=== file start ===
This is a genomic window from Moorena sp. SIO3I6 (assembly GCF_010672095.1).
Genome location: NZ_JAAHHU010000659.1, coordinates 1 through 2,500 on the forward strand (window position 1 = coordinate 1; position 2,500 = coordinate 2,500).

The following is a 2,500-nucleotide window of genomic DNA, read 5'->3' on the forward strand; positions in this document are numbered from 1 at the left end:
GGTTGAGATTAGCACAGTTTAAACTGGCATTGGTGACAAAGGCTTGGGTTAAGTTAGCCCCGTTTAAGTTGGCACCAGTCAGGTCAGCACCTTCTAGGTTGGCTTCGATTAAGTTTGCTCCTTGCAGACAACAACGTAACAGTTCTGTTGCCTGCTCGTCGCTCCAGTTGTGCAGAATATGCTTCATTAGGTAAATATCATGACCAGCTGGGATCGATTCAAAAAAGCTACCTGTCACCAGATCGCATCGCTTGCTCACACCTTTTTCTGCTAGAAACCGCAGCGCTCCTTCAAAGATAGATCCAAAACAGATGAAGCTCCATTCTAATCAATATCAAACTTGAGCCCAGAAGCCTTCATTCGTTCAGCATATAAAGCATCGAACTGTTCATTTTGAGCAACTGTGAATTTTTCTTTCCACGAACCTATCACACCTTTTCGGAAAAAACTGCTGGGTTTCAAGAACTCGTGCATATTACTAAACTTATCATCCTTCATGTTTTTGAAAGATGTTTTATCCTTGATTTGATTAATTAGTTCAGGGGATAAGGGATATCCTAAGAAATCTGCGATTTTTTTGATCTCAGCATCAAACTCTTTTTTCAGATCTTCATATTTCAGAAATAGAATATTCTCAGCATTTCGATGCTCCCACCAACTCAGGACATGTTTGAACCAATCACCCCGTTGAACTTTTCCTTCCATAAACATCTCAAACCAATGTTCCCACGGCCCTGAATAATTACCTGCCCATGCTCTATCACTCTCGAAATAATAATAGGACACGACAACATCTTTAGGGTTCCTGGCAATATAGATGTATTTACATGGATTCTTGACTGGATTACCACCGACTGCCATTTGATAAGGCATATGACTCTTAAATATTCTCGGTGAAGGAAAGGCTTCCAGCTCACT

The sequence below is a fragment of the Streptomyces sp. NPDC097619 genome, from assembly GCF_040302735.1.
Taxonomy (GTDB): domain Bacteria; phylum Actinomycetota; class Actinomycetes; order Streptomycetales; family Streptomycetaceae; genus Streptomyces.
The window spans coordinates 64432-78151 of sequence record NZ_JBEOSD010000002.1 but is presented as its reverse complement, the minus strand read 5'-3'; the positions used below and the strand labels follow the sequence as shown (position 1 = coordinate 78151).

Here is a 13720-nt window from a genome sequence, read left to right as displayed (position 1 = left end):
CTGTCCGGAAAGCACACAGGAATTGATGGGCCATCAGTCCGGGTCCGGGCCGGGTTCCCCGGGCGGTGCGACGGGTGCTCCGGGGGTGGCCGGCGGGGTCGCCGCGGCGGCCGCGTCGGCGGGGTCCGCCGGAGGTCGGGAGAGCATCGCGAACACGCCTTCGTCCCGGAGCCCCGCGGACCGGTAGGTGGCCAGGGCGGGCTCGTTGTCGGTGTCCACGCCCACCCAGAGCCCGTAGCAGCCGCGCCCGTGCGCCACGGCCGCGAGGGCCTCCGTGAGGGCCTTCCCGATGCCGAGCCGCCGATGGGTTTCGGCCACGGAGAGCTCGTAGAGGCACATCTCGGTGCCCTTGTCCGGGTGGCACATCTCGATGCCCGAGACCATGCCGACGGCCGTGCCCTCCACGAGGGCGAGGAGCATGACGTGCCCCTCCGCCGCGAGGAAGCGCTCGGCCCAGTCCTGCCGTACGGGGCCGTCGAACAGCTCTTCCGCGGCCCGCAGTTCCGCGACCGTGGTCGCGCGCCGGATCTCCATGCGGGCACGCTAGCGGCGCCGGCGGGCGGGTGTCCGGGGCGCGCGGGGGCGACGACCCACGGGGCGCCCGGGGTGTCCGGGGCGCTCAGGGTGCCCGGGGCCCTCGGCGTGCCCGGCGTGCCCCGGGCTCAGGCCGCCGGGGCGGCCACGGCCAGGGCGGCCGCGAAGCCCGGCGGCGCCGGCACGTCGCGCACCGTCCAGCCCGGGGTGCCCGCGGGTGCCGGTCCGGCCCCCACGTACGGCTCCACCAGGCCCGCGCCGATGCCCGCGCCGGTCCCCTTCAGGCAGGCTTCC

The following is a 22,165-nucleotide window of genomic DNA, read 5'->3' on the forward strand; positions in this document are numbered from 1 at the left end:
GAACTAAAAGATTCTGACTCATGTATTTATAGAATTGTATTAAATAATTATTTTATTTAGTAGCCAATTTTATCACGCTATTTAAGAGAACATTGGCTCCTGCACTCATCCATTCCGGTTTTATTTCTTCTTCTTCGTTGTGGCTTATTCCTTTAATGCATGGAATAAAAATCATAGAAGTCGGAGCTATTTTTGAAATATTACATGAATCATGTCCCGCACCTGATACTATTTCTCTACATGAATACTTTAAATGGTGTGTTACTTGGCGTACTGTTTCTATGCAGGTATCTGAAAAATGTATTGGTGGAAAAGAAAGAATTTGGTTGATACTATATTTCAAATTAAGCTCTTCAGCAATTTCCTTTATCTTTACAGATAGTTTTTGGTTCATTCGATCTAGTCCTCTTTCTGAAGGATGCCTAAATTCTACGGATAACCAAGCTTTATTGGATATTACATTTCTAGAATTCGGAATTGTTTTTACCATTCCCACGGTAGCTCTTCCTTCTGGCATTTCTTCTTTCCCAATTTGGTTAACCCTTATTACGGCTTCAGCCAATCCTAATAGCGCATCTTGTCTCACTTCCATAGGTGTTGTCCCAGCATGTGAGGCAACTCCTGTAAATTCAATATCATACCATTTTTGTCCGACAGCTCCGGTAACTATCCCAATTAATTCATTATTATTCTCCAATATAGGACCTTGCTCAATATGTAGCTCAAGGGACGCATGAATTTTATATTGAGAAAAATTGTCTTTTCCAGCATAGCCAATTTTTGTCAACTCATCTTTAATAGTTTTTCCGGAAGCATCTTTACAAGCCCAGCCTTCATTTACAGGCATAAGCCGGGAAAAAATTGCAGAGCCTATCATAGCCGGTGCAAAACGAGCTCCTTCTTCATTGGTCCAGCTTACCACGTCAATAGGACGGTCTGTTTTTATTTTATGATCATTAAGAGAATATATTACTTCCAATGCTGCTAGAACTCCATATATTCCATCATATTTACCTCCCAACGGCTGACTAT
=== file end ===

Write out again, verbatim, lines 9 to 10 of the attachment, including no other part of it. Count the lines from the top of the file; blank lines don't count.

CTGTCCGGAAAGCACACAGGAATTGATGGGCCATCAGTCCGGGTCCGGGCCGGGTTCCCCGGGCGGTGCGACGGGTGCTCCGGGGGTGGCCGGCGGGGTCGCCGCGGCGGCCGCGTCGGCGGGGTCCGCCGGAGGTCGGGAGAGCATCGCGAACACGCCTTCGTCCCGGAGCCCCGCGGACCGGTAGGTGGCCAGGGCGGGCTCGTTGTCGGTGTCCACGCCCACCCAGAGCCCGTAGCAGCCGCGCCCGTGCGCCACGGCCGCGAGGGCCTCCGTGAGGGCCTTCCCGATGCCGAGCCGCCGATGGGTTTCGGCCACGGAGAGCTCGTAGAGGCACATCTCGGTGCCCTTGTCCGGGTGGCACATCTCGATGCCCGAGACCATGCCGACGGCCGTGCCCTCCACGAGGGCGAGGAGCATGACGTGCCCCTCCGCCGCGAGGAAGCGCTCGGCCCAGTCCTGCCGTACGGGGCCGTCGAACAGCTCTTCCGCGGCCCGCAGTTCCGCGACCGTGGTCGCGCGCCGGATCTCCATGCGGGCACGCTAGCGGCGCCGGCGGGCGGGTGTCCGGGGCGCGCGGGGGCGACGACCCACGGGGCGCCCGGGGTGTCCGGGGCGCTCAGGGTGCCCGGGGCCCTCGGCGTGCCCGGCGTGCCCCGGGCTCAGGCCGCCGGGGCGGCCACGGCCAGGGCGGCCGCGAAGCCCGGCGGCGCCGGCACGTCGCGCACCGTCCAGCCCGGGGTGCCCGCGGGTGCCGGTCCGGCCCCCACGTACGGCTCCACCAGGCCCGCGCCGATGCCCGCGCCGGTCCCCTTCAGGCAGGCTTCC

The following is a 22,165-nucleotide window of genomic DNA, read 5'->3' on the forward strand; positions in this document are numbered from 1 at the left end: